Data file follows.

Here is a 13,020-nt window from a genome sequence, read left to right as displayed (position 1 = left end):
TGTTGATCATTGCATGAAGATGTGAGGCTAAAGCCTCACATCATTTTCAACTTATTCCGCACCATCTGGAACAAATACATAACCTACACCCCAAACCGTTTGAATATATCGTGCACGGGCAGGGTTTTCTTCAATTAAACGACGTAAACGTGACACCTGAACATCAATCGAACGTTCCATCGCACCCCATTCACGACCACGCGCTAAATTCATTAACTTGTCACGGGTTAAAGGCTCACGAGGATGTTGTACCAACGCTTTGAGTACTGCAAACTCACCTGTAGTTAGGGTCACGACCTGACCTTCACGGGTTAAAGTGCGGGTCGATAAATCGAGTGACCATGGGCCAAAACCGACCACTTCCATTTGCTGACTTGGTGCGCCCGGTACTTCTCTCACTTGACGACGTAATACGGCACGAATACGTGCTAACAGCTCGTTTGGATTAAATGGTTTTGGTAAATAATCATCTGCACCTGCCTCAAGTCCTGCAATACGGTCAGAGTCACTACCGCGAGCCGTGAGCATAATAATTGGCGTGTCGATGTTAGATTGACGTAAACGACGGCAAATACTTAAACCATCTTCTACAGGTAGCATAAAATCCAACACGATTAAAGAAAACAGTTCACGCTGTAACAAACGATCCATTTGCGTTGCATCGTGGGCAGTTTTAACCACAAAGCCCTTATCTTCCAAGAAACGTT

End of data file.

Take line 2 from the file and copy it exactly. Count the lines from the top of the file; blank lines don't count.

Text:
TGTTGATCATTGCATGAAGATGTGAGGCTAAAGCCTCACATCATTTTCAACTTATTCCGCACCATCTGGAACAAATACATAACCTACACCCCAAACCGTTTGAATATATCGTGCACGGGCAGGGTTTTCTTCAATTAAACGACGTAAACGTGACACCTGAACATCAATCGAACGTTCCATCGCACCCCATTCACGACCACGCGCTAAATTCATTAACTTGTCACGGGTTAAAGGCTCACGAGGATGTTGTACCAACGCTTTGAGTACTGCAAACTCACCTGTAGTTAGGGTCACGACCTGACCTTCACGGGTTAAAGTGCGGGTCGATAAATCGAGTGACCATGGGCCAAAACCGACCACTTCCATTTGCTGACTTGGTGCGCCCGGTACTTCTCTCACTTGACGACGTAATACGGCACGAATACGTGCTAACAGCTCGTTTGGATTAAATGGTTTTGGTAAATAATCATCTGCACCTGCCTCAAGTCCTGCAATACGGTCAGAGTCACTACCGCGAGCCGTGAGCATAATAATTGGCGTGTCGATGTTAGATTGACGTAAACGACGGCAAATACTTAAACCATCTTCTACAGGTAGCATAAAATCCAACACGATTAAAGAAAACAGTTCACGCTGTAACAAACGATCCATTTGCGTTGCATCGTGGGCAGTTTTAACCACAAAGCCCTTATCTTCCAAGAAACGTT